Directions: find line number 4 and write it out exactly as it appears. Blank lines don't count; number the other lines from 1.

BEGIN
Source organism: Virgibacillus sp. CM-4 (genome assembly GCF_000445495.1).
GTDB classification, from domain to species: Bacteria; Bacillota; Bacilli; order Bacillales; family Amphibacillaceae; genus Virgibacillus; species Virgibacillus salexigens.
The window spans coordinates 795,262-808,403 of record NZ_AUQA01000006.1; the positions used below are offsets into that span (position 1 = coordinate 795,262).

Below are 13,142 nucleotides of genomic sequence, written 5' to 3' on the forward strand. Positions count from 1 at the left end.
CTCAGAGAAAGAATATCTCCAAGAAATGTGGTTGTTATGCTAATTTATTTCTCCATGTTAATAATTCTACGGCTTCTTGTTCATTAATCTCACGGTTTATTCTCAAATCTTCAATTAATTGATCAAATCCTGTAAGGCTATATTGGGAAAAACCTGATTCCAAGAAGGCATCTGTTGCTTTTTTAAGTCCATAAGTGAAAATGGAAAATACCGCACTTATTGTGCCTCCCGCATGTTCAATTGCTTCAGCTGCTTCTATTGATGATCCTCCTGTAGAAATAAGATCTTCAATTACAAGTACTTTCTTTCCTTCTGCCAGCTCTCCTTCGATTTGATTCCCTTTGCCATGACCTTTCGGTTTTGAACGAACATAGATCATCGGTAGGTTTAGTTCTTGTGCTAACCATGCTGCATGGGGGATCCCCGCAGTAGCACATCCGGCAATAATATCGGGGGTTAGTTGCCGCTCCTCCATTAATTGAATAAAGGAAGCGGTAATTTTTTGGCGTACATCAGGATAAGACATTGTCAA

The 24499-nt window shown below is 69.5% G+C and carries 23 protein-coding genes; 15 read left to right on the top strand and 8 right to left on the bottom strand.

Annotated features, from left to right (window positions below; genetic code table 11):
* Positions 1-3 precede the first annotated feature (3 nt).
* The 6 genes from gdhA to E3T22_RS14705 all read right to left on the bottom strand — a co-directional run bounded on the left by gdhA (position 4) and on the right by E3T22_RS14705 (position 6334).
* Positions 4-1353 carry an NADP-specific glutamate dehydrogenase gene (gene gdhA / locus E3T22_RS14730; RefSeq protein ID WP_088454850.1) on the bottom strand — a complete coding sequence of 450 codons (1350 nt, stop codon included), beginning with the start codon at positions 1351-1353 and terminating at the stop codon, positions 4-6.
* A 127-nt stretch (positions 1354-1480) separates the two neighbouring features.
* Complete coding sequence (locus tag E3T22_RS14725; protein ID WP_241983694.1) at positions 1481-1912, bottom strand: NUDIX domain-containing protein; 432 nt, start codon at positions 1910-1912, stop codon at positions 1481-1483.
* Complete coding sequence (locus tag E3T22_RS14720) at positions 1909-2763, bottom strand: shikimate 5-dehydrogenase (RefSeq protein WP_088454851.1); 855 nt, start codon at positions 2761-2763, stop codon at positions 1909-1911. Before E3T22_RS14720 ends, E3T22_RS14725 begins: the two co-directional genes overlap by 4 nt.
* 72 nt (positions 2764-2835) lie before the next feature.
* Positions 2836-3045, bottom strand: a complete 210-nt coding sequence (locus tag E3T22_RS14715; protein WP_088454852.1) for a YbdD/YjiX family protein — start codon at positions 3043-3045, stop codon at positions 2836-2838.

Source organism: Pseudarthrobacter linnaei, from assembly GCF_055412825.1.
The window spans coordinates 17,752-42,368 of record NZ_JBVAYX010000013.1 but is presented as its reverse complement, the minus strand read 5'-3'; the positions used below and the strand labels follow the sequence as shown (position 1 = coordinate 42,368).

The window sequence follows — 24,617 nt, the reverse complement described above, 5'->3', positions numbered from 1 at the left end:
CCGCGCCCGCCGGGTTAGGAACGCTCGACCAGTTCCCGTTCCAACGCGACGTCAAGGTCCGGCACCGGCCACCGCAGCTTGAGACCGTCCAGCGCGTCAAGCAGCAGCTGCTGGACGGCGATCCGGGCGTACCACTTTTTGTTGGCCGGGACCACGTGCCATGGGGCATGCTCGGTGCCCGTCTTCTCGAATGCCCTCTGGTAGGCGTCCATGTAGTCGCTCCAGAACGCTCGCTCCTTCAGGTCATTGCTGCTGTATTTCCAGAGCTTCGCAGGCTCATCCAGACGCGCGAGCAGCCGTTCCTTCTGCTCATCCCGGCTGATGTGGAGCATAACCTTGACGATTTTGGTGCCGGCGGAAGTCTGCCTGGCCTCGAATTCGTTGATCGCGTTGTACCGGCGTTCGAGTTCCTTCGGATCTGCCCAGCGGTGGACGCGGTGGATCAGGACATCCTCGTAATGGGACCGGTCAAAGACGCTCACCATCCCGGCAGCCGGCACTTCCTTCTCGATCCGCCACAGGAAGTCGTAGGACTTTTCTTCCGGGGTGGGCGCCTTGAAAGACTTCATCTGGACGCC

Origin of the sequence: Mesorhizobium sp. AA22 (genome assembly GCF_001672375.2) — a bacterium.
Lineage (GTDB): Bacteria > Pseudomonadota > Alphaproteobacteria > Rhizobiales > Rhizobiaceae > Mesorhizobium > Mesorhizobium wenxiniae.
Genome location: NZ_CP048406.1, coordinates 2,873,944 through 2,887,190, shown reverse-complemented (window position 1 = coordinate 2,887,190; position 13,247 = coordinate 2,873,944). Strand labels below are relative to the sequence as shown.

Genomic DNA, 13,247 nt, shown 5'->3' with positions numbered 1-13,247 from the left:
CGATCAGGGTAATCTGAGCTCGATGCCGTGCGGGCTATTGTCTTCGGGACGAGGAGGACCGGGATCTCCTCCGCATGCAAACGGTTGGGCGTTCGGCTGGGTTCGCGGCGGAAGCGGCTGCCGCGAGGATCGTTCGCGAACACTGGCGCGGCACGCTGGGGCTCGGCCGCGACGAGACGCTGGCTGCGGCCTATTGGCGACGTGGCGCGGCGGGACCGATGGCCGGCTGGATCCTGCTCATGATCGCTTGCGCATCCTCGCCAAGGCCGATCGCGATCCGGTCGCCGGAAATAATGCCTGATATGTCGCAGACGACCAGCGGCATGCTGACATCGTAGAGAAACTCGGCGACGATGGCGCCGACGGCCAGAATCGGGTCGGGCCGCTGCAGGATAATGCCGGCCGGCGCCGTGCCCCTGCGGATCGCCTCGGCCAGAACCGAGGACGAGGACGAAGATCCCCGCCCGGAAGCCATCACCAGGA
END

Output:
Below are 13,142 nucleotides of genomic sequence, written 5' to 3' on the forward strand. Positions count from 1 at the left end.